Martin Kochman at the Procserve roundtable – using big data to identify procurement fraud

We wrote here about the recent Procserve roundtable and the potential power of big data and of spend analytics in our procurement world. (And another plug for the Procserve LinkedIn group which they’ve titled “The Great Procurement Debate”).

In that piece, we promised to come back to the presentation from Martin Kochman, a partner at PA Consulting. He talked about the power of big data and analytics, going well beyond the pure “how much did we spend on what with whom” procurement paradigm. For instance, new areas of interest might include looking at how key contract terms might affect value for money, or supplier compliance with contractual Ts and Cs. The point that made us sit and take note though was around using data and analytics to identify fraud and corruption – something that we haven’t really come across before.

Now some of his points were fairly obvious - issues such as identifying duplicate suppliers, or unexpected variations to payee details. But more complex analysis of spend patterns and contract information might tell us something about the chances of collusion between internal staff and suppliers, or simply internal corruption. Data ranging from the time taken to let contracts, the number or type of contract variations, or inappropriate administrator access to P2P systems for instance might all be indicators.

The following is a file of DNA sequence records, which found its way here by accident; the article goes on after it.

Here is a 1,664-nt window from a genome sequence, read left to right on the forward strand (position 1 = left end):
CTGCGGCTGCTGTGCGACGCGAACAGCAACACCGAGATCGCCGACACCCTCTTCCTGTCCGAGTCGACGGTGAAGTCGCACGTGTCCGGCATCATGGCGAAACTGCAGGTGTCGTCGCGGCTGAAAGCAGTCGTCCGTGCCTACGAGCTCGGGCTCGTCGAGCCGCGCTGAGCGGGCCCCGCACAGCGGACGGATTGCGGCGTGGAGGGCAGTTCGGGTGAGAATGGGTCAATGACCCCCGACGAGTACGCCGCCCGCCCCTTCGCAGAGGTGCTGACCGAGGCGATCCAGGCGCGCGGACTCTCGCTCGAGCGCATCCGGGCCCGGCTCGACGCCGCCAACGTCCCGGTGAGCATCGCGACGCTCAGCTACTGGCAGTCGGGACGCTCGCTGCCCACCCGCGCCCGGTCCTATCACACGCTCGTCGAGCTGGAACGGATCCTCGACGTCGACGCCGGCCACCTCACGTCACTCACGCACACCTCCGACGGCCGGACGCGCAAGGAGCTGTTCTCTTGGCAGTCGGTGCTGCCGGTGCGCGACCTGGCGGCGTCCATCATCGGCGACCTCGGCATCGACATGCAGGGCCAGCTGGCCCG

Using analytics to identify where patterns of spend differ across different departments or even people (budget holders, requisitioners or order placers) is another idea. So let’s take an example. Suppose you’re in a large organisation with possibly dozens of marketing managers. Running an analysis of their spend patterns, you find that virtually all of them use between 3 and 6 different design firms for their work in that spend area. But one particular marketing manager only ever uses one firm. And has done so for the last three years.

Now of course there might be many legitimate reasons for that. Maybe the manager only looks after one major brand and has a very concentrated brand image, so keeps all the design in the hands of one firm. Fine. Or just maybe, the manager is taking a backhander from the favoured firm in return for exclusivity (and higher than market prices, undoubtedly).

Or perhaps we run an analysis to work out the average day rate being paid for IT contractors across different parts of the business. The spread of rates is fairly consistent generally – but here is an outlier department with much higher average day rates. Again, there may be very rational explanations. But would it be worth taking a closer look? Too right it would.

There’s more of course that the explosion in big data – really, that means the ability to conduct more sophisticated analysis on our data – is going to bring. But as I say, Kochman provided a thought-provoking and different take on procurement opportunities arising from that power.

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